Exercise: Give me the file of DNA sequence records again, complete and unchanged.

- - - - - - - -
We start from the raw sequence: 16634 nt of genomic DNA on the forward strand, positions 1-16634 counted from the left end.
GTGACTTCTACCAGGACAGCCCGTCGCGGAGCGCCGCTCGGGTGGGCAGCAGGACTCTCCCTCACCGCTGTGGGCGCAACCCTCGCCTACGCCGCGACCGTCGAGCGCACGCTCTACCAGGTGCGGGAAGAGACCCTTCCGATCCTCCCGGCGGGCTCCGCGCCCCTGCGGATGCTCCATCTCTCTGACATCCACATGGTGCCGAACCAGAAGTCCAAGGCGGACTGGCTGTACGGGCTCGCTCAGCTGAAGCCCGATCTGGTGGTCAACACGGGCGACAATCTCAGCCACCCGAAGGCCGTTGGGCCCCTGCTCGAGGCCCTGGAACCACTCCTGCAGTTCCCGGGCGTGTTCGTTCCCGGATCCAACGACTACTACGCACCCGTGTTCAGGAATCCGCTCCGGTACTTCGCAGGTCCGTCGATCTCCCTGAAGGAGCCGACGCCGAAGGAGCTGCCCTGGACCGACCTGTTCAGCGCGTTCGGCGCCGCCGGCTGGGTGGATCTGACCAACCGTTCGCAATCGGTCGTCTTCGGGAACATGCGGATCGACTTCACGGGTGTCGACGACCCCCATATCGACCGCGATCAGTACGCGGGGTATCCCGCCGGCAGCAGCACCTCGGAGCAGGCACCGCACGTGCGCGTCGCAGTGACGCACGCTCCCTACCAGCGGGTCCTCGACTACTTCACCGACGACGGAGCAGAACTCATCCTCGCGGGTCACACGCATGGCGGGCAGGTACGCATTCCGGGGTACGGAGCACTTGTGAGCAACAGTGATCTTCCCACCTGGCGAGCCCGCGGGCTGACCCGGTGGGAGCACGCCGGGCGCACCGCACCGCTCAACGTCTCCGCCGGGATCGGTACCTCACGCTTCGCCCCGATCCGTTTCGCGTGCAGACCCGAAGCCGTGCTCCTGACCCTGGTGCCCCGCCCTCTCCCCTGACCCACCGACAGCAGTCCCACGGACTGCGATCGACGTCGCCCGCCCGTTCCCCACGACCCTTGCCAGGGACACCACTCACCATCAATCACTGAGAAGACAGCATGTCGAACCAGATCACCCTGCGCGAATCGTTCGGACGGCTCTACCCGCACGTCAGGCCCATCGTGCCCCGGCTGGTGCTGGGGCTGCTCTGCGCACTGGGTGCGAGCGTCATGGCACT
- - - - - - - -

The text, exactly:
We start from the raw sequence: 16634 nt of genomic DNA on the forward strand, positions 1-16634 counted from the left end.
GTGACTTCTACCAGGACAGCCCGTCGCGGAGCGCCGCTCGGGTGGGCAGCAGGACTCTCCCTCACCGCTGTGGGCGCAACCCTCGCCTACGCCGCGACCGTCGAGCGCACGCTCTACCAGGTGCGGGAAGAGACCCTTCCGATCCTCCCGGCGGGCTCCGCGCCCCTGCGGATGCTCCATCTCTCTGACATCCACATGGTGCCGAACCAGAAGTCCAAGGCGGACTGGCTGTACGGGCTCGCTCAGCTGAAGCCCGATCTGGTGGTCAACACGGGCGACAATCTCAGCCACCCGAAGGCCGTTGGGCCCCTGCTCGAGGCCCTGGAACCACTCCTGCAGTTCCCGGGCGTGTTCGTTCCCGGATCCAACGACTACTACGCACCCGTGTTCAGGAATCCGCTCCGGTACTTCGCAGGTCCGTCGATCTCCCTGAAGGAGCCGACGCCGAAGGAGCTGCCCTGGACCGACCTGTTCAGCGCGTTCGGCGCCGCCGGCTGGGTGGATCTGACCAACCGTTCGCAATCGGTCGTCTTCGGGAACATGCGGATCGACTTCACGGGTGTCGACGACCCCCATATCGACCGCGATCAGTACGCGGGGTATCCCGCCGGCAGCAGCACCTCGGAGCAGGCACCGCACGTGCGCGTCGCAGTGACGCACGCTCCCTACCAGCGGGTCCTCGACTACTTCACCGACGACGGAGCAGAACTCATCCTCGCGGGTCACACGCATGGCGGGCAGGTACGCATTCCGGGGTACGGAGCACTTGTGAGCAACAGTGATCTTCCCACCTGGCGAGCCCGCGGGCTGACCCGGTGGGAGCACGCCGGGCGCACCGCACCGCTCAACGTCTCCGCCGGGATCGGTACCTCACGCTTCGCCCCGATCCGTTTCGCGTGCAGACCCGAAGCCGTGCTCCTGACCCTGGTGCCCCGCCCTCTCCCCTGACCCACCGACAGCAGTCCCACGGACTGCGATCGACGTCGCCCGCCCGTTCCCCACGACCCTTGCCAGGGACACCACTCACCATCAATCACTGAGAAGACAGCATGTCGAACCAGATCACCCTGCGCGAATCGTTCGGACGGCTCTACCCGCACGTCAGGCCCATCGTGCCCCGGCTGGTGCTGGGGCTGCTCTGCGCACTGGGTGCGAGCGTCATGGCACT